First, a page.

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Alzheimer’s disease is the most common type of dementia seen amongst the elderly population and is generally noted by signs of short-term memory loss, confusion, and difficulty completing familiar tasks.

The talented team at Vicinia Gardens is here to share some of the potential signs and symptoms of Alzheimer’s disease as well as what you can expect as it progresses. Taking on the responsibility of caring for a loved one who’s living with Alzheimer’s can be challenging and you may decide that placement in a long-term care community is right for your loved one. If so, Vicinia Gardens is here for your family. We are a long-term care campus with Independent Living, Assisted Living, Intermediate Care, and Memory Care. These communities are custom-designed for seniors. We have campuses on both the east and west sides of lower Michigan that offer safe and private accommodations for seniors requiring personalized care.

What to Expect During Alzheimer’s Stages

Alzheimer’s is a progressive & degenerative disease. However, we see these changes over time often in a non-linear progression. You can expect your loved one to have a mix of good days and not-so-good days, the important part being that we continue to meet them with kindness and understanding. This unpredictability of behavior and cognition is one of the reasons caring for an individual with Alzheimer’s can be challenging.

Stage 1: Normal Behavior

Known as the “Preclinical Stage” in research, this begins anywhere from 10 to 15 years before any symptoms appear. This stage is oftentimes described as unnoticeable. Research says you won’t notice anything unusual about your loved one, despite the fact that a number of neurological changes are occurring. This timeline notes the importance of visiting your primary care doctor regularly to detect any cognitive changes.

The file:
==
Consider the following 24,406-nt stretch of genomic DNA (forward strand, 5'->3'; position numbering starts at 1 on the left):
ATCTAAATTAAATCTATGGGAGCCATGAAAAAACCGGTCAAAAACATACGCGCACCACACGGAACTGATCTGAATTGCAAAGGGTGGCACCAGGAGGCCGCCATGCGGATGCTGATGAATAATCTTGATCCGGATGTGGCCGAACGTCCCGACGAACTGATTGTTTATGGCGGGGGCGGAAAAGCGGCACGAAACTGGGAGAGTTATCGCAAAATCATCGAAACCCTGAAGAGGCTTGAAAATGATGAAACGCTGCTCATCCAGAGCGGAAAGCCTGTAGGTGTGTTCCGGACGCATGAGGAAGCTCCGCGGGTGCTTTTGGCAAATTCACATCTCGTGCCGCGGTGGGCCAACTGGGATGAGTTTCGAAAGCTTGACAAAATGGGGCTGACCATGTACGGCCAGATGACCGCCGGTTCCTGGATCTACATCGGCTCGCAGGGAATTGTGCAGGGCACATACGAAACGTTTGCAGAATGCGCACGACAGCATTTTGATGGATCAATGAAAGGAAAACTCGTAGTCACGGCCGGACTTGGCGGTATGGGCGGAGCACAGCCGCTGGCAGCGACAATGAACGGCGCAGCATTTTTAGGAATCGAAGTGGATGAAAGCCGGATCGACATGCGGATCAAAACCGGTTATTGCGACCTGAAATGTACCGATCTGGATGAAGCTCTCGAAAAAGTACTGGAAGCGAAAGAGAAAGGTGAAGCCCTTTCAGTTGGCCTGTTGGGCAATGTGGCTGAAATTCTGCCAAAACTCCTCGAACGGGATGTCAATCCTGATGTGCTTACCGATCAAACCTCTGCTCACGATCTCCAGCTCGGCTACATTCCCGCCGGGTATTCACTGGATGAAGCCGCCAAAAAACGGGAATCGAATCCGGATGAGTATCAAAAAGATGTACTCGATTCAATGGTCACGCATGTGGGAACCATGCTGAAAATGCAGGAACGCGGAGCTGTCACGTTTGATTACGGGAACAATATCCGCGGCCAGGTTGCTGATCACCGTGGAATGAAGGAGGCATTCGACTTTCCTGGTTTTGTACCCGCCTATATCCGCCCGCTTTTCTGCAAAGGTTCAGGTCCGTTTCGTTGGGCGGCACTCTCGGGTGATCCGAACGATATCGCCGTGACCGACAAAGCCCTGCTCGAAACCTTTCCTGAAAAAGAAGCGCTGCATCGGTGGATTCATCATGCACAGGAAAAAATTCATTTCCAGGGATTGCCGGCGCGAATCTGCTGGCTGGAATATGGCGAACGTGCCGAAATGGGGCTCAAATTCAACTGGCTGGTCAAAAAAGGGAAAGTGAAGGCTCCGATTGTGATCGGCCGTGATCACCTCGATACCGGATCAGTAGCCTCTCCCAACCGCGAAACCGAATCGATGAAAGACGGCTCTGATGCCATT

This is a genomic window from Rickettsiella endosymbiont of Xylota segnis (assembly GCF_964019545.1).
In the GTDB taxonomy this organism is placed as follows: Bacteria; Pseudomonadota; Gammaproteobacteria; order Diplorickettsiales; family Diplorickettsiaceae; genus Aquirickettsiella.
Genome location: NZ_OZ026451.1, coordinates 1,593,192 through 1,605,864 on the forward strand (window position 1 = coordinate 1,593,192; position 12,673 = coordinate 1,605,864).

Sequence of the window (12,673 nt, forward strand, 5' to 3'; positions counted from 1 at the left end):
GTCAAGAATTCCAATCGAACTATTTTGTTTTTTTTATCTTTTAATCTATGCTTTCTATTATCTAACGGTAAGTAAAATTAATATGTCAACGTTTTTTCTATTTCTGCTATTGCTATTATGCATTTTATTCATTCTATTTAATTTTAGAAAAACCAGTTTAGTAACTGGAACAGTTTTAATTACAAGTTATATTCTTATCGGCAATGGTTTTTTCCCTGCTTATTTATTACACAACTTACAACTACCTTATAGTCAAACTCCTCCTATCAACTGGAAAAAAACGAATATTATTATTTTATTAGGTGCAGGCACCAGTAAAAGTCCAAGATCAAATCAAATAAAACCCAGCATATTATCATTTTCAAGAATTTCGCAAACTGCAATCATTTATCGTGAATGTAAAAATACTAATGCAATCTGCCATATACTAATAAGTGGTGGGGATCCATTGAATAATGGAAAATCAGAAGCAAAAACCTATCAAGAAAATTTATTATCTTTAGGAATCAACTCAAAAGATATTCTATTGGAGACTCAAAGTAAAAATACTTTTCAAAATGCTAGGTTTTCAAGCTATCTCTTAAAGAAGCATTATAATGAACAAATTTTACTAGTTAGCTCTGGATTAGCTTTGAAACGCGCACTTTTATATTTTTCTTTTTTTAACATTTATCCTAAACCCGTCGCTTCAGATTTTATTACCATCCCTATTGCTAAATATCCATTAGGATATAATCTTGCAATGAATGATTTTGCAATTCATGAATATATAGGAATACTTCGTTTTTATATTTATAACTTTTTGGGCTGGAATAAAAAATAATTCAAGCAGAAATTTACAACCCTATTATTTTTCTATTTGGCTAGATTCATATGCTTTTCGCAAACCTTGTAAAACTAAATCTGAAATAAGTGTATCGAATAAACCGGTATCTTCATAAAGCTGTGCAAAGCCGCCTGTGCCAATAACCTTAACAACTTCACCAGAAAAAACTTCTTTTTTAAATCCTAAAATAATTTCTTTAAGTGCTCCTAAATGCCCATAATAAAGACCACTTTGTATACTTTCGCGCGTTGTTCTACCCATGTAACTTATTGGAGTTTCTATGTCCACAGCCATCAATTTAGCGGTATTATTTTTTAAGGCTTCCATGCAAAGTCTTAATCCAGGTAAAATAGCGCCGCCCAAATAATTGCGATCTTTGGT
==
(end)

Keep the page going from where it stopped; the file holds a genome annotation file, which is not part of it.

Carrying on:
Stage 2: Very Basic Memory Loss

Loved ones may have periodic memory lapses or forgetfulness that’s almost impossible to differentiate from normal age-related memory issues. They may start misplacing small items or occasionally forget familiar names, but under normal circumstances, they can maintain their typical day-to-day routines. In this very early stage, Vicinia Gardens recommends Independent Living or Assisted Living depending on the amount of physical care the resident requires.

Stage 3: Noticeable Cognitive Decline

In this stage, cognitive changes become much more noticeable, both to the affected individual and those around them. This is the stage where many individuals seek assistance from a primary care physician or other medical professional. Patients with Alzheimer’s are most commonly diagnosed when their disease has progressed to this stage. During this stage, Vicinia Gardens recommends Assisted Living or Intermediate Care depending on the level of physical care the resident may require.

You may notice that your loved one:

  • Has difficulty with short-term memory (not remembering what they ate, if they took a medication or when they made plans)
  • Has trouble organizing their daily schedule and remembering important events
  • Has an impaired ability to use correct words while speaking and/or writing
  • Has increased anxiety leading to avoidance of social settings

Stage 4: Cognitive & Physical Decline

This stage involves noticing a marked progression in memory loss, as well as difficulty with organizing thoughts, making plans, and reasoning. Individuals at this stage recognize only some of the changes they are experiencing, and that can lead to anger, depression, anxiety, and aggression.

You may notice that your loved one:

  • Struggles with their short-term memory on a consistent basis
  • Can recall events in the past with some clarity, but may not know what day it is or where they are
  • Has major difficulty managing their medications (skipping doses or accidental double-dosing)
  • Has developed irregular sleep patterns, such as taking excessively long naps during the day and failing to sleep during the night
  • Doesn’t dress appropriately for the weather
  • Has started wandering